Responses of wild fishes to alarm chemicals in pristine and metal-contaminated lakes
McPherson, Taryn D.
Mirza, Reehan S.
National Research Council of Canada
Responses of wild fish populations to alarm chemicals were examined in clean and metal-contaminated lakes in northern Ontario. Approximately 20 groups of three minnow traps were placed randomly in the littoral zone of each study lake. Within each minnow trap group, one trap was treated with a chemical alarm stimulus (Iowa darter (Etheostoma exile (Girard, 1859)) skin extract, prey-guild species, alarm cue present), one with swordtail (Xiphophorus helleri Heckel, 1848) skin extract (phylogenetically distant and allopatric from darters, alarm cue present but not recognized by darters), and one with distilled water (neutral control). Data included the identification and enumeration of fish captured in each trap after a 10-h set. Darters avoided areas labelled with the alarm stimulus relative to controls only in the clean lake; in contaminated lakes, darters did not avoid areas labelled with the alarm stimulus relative to controls. No effects of contamination on chemosensory function were observed for heterospecific non-darter prey-guild or predator-guild species. These findings suggest that chemical alarm systems do exist in nature, and that these systems appear to be affected by the presence of metals. Such pollution-related effects could lead to increased susceptibility of some fish species to predation and to population declines.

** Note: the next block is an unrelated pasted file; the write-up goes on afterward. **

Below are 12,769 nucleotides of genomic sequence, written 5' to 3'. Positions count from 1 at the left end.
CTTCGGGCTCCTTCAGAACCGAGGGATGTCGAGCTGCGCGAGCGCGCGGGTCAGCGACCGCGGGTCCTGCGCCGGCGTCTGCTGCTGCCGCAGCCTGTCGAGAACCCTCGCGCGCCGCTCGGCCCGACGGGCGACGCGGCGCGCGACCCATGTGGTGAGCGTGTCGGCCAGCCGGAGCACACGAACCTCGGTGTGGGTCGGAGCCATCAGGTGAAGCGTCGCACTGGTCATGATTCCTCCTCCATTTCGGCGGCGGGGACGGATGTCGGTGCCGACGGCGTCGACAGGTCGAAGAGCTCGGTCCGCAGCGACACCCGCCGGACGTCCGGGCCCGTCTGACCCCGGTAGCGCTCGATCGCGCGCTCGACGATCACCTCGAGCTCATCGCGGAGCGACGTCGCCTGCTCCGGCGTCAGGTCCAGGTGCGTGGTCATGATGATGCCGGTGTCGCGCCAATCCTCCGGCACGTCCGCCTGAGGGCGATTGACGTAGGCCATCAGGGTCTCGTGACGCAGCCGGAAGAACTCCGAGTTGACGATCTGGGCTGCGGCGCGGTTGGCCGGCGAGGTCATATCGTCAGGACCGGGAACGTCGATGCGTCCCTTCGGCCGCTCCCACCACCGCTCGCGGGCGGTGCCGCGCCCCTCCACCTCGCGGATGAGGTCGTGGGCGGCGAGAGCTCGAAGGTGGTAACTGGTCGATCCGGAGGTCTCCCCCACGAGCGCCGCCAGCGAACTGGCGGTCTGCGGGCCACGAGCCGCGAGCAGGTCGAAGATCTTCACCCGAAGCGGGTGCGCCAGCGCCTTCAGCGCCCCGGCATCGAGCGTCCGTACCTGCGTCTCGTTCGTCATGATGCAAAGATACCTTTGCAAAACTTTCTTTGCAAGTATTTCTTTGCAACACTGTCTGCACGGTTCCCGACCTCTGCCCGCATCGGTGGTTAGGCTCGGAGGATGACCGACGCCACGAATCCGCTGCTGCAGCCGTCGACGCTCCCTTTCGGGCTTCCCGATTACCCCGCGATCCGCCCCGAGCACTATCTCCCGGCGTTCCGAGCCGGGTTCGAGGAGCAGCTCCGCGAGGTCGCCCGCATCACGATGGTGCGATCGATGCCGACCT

Sherpa Romeo green journal
Fishes -- Effect of chemicals on -- Ontario , Chemical alarm stimulus , Metal-contaminated lakes , Iowa darters
McPherson, T., R. Mirza, and G. Pyle. 2004. Responses of wild fishes to alarm chemicals in pristine and metal-contaminated lakes. Canadian Journal of Zoology, 82: 694-700.